This app is still a work in progress, with many more features planned but not implemented yet. If a missing feature is important to you, feel free to drop me a line, and I’ll try to make it happen.

Added voting and other improvements on bashoneliners.com

I took my time, but finally here are a bunch of improvements I just released on bashoneliners.com, check it out!

Now you can upvote or downvote one-liners using the familiar interface of stackoverflow.com:

voting

And since now that there are votes, it’s natural to sort one-liners not only by date, but by votes too. So I changed the one-liner listing pages to switch between different ordering using a tabbed user interface:

tabbed-oneliners2

Speaking of tabs, the profile page was quite awful, with too much information cluttered on a single page. So I broke that into multiple pages, again using a tabbed user interface:

tabbed-profile

There are many other, smaller improvements since the last time. I’ll let you discover those by yourselves.

The voting feature is only the beginning. Just one of the essential steps for full-blown gamification. I’m pretty sure I won’t be able to do this all alone though, so I hope to find partners soon.

Finally, I revised all the texts on the site. Take a look, and note the strong emphasis on the educational aspect. The site is about high quality and well-explained bash one-liners. Not just any random ugly scripting hacks. I want all those one-liners there to be perfectly written, and nicely explained so everybody can understand them, and learn something useful.

If you have a scripting question, the best place to go is probably unix.stackexchange.com and stackoverflow.com. I love those sites. But you know what, they don’t encourage perfect answers. They don’t encourage combining multiple good answers into a single great answer. That’s the void I’d like to fill. That’s the direction I’d like this project to evolve into.

Released Computer Quiz on Android

androidI just released the first version of Computer Quiz. It’s a simple multiple choice quiz app for computer fans, professionals and geeks.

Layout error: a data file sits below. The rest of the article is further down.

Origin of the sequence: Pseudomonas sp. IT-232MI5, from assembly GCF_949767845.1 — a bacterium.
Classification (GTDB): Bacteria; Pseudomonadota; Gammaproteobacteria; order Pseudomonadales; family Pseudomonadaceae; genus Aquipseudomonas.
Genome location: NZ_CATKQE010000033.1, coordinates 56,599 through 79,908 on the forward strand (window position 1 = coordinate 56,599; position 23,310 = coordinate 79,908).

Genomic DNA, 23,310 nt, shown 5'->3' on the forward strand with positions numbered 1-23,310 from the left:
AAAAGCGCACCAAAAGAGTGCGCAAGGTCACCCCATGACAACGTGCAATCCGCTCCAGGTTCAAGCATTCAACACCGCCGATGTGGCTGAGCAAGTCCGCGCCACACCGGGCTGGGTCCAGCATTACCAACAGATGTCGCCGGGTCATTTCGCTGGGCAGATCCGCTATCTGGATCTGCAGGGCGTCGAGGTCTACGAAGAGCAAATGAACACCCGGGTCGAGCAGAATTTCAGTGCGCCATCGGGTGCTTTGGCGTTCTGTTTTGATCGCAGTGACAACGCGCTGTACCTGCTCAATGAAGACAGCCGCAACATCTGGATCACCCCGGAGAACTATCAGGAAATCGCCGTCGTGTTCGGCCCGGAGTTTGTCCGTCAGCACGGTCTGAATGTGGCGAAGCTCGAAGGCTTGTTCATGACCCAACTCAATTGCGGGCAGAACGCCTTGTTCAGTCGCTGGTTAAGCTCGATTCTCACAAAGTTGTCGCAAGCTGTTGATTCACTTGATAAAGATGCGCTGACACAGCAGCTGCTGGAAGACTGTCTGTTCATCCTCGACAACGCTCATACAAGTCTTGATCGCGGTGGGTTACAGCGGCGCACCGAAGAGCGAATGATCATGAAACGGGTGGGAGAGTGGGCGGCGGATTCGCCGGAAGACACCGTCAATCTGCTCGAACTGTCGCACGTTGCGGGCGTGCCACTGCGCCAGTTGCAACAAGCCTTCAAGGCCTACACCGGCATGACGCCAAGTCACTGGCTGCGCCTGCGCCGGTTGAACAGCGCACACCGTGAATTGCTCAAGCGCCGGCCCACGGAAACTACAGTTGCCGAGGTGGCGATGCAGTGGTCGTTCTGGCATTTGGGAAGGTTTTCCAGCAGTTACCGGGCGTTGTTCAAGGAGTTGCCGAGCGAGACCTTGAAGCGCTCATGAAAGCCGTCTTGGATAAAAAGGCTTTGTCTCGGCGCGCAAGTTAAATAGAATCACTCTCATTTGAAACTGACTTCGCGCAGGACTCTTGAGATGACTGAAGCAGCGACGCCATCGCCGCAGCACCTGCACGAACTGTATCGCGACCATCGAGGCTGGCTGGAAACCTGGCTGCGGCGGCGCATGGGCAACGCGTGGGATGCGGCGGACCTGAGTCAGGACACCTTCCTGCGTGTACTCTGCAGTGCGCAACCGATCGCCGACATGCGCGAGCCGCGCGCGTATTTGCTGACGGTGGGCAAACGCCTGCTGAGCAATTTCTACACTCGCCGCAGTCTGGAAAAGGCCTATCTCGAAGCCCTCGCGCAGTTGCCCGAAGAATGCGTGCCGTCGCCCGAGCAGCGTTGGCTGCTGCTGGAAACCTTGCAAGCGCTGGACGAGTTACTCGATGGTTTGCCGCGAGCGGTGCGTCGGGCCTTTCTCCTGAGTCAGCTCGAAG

Questions are spread out over multiple categories and difficulty levels:

  • Hobbyist level: 100 questions
  • Professional level: 106 questions

There are different “game” modes, such as “score as you go”, “sudden death” and “score in the end”. You can change the number of questions per game in the settings menu.

The app doesn’t require any permissions at all, doesn’t use internet, doesn’t collect data about you and has no advertisements. I intend to keep it that way.

At the same time I also upgraded the Programming Quiz. Both apps have exactly the same features, but different database of questions, with some inevitable overlap. The questions in the Programming Quiz are designed specifically for professional and aspiring programmers, while the Computer Quiz can be interesting for casual computer fans too.

If you like these apps, please remember to rate, +1, tweet, or review them, and spread the word. Thank you!

You can report problems and feature requests on this page: https://github.com/janosgyerik/manyquiz/issues

How to enable developer options on Android Nexus 4

I spent a couple of long minutes looking for the developer menu on my shiny new Nexus 4. I was looking for the options normally called USB debugging and Stay awake, normally under Applications / Development. I could not find them anywhere on this otherwise beautiful piece. Strangely, the menu is disabled by default. You can enable by following these steps:

  • Open your phone settings—swipe down on the phone, click on the button in the top-right corner, click Settings
  • Click About phone, it’s at the bottom
  • Click on Build number, 7 times (!!!), it’s at the bottom

What the hell… Who would have known? After this the Developer options menu becomes available, right next About phone.

I found the tip here:

http://www.redmondpie.com/enable-developer-options-in-android-4.2-on-nexus-4-and-galaxy-nexus/